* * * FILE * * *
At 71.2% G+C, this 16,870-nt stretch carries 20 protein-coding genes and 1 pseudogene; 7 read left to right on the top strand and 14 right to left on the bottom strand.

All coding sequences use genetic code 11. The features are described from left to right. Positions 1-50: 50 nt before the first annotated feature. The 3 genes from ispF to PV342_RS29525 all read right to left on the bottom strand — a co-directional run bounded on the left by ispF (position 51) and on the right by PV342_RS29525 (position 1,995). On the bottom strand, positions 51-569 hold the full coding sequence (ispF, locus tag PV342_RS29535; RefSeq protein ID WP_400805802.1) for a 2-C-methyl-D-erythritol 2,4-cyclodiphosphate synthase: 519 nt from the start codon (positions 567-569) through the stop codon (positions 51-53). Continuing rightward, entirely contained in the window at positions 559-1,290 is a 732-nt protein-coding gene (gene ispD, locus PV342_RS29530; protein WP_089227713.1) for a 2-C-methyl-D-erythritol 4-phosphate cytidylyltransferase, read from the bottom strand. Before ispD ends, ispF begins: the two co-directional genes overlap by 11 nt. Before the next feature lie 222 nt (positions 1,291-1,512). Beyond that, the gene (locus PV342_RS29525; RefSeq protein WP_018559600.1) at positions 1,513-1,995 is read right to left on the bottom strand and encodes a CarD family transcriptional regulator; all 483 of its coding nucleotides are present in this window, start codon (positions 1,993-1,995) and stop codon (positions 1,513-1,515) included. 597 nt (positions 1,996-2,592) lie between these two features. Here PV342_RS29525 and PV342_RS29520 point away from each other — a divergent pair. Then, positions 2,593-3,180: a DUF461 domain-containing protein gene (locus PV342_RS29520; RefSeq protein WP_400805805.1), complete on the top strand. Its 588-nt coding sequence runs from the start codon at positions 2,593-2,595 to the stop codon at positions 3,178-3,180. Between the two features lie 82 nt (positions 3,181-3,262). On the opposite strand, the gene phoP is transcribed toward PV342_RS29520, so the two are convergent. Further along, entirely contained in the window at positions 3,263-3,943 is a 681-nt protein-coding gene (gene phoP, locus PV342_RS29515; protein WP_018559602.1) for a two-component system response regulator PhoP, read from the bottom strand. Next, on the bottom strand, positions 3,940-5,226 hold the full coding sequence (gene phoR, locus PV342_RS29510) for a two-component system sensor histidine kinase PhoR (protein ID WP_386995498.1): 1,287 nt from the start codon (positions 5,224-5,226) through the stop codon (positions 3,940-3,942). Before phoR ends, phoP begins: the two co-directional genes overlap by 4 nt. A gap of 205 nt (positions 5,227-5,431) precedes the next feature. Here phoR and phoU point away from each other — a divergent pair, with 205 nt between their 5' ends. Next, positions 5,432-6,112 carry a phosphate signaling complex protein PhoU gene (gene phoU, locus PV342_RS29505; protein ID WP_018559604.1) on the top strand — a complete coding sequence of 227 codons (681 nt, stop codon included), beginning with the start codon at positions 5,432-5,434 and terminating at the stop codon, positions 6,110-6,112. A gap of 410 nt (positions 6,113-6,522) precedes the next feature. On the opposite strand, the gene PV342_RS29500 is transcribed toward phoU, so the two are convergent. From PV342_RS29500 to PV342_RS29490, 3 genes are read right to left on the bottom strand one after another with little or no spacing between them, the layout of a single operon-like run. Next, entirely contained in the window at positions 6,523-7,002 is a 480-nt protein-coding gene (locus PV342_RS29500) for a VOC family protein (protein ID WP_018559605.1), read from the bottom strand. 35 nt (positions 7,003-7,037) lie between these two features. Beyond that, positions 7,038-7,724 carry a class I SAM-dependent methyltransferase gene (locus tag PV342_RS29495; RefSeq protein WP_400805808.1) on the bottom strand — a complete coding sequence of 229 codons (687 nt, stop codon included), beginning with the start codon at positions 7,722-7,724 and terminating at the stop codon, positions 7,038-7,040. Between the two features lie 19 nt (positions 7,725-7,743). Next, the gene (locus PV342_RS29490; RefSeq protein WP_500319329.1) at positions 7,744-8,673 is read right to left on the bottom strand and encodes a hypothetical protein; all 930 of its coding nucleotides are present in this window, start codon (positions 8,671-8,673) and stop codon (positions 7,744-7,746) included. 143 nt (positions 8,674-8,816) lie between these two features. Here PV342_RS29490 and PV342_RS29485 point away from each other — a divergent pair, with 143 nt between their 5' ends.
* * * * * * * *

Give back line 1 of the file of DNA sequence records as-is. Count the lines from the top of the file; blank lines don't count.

At 71.2% G+C, this 16,870-nt stretch carries 20 protein-coding genes and 1 pseudogene; 7 read left to right on the top strand and 14 right to left on the bottom strand.